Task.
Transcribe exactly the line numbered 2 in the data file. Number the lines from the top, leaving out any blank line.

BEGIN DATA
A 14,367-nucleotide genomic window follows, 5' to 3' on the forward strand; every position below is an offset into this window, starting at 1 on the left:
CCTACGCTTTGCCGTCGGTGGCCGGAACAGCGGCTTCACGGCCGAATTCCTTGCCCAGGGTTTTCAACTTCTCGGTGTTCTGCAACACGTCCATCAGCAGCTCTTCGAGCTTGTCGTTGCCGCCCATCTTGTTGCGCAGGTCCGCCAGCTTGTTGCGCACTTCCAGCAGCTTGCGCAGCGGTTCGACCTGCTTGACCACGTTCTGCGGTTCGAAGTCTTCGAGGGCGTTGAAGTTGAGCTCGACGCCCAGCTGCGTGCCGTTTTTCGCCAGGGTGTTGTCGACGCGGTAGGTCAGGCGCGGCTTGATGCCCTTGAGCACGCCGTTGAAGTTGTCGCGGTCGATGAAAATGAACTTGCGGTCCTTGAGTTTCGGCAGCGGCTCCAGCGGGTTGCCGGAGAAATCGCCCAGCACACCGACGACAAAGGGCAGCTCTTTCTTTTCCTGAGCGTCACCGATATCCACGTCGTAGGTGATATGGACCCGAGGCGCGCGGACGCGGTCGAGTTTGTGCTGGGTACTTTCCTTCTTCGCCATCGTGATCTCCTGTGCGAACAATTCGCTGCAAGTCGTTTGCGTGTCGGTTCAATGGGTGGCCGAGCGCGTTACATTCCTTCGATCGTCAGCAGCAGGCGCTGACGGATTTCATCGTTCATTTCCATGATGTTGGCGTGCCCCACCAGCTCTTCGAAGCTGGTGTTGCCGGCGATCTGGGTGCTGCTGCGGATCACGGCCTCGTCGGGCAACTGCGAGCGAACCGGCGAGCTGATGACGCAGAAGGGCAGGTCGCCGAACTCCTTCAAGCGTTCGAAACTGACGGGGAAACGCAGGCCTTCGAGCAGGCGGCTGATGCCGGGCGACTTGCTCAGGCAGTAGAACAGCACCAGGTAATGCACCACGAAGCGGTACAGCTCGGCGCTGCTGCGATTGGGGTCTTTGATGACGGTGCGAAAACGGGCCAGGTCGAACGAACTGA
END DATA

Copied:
CCTACGCTTTGCCGTCGGTGGCCGGAACAGCGGCTTCACGGCCGAATTCCTTGCCCAGGGTTTTCAACTTCTCGGTGTTCTGCAACACGTCCATCAGCAGCTCTTCGAGCTTGTCGTTGCCGCCCATCTTGTTGCGCAGGTCCGCCAGCTTGTTGCGCACTTCCAGCAGCTTGCGCAGCGGTTCGACCTGCTTGACCACGTTCTGCGGTTCGAAGTCTTCGAGGGCGTTGAAGTTGAGCTCGACGCCCAGCTGCGTGCCGTTTTTCGCCAGGGTGTTGTCGACGCGGTAGGTCAGGCGCGGCTTGATGCCCTTGAGCACGCCGTTGAAGTTGTCGCGGTCGATGAAAATGAACTTGCGGTCCTTGAGTTTCGGCAGCGGCTCCAGCGGGTTGCCGGAGAAATCGCCCAGCACACCGACGACAAAGGGCAGCTCTTTCTTTTCCTGAGCGTCACCGATATCCACGTCGTAGGTGATATGGACCCGAGGCGCGCGGACGCGGTCGAGTTTGTGCTGGGTACTTTCCTTCTTCGCCATCGTGATCTCCTGTGCGAACAATTCGCTGCAAGTCGTTTGCGTGTCGGTTCAATGGGTGGCCGAGCGCGTTACATTCCTTCGATCGTCAGCAGCAGGCGCTGACGGATTTCATCGTTCATTTCCATGATGTTGGCGTGCCCCACCAGCTCTTCGAAGCTGGTGTTGCCGGCGATCTGGGTGCTGCTGCGGATCACGGCCTCGTCGGGCAACTGCGAGCGAACCGGCGAGCTGATGACGCAGAAGGGCAGGTCGCCGAACTCCTTCAAGCGTTCGAAACTGACGGGGAAACGCAGGCCTTCGAGCAGGCGGCTGATGCCGGGCGACTTGCTCAGGCAGTAGAACAGCACCAGGTAATGCACCACGAAGCGGTACAGCTCGGCGCTGCTGCGATTGGGGTCTTTGATGACGGTGCGAAAACGGGCCAGGTCGAACGAACTGA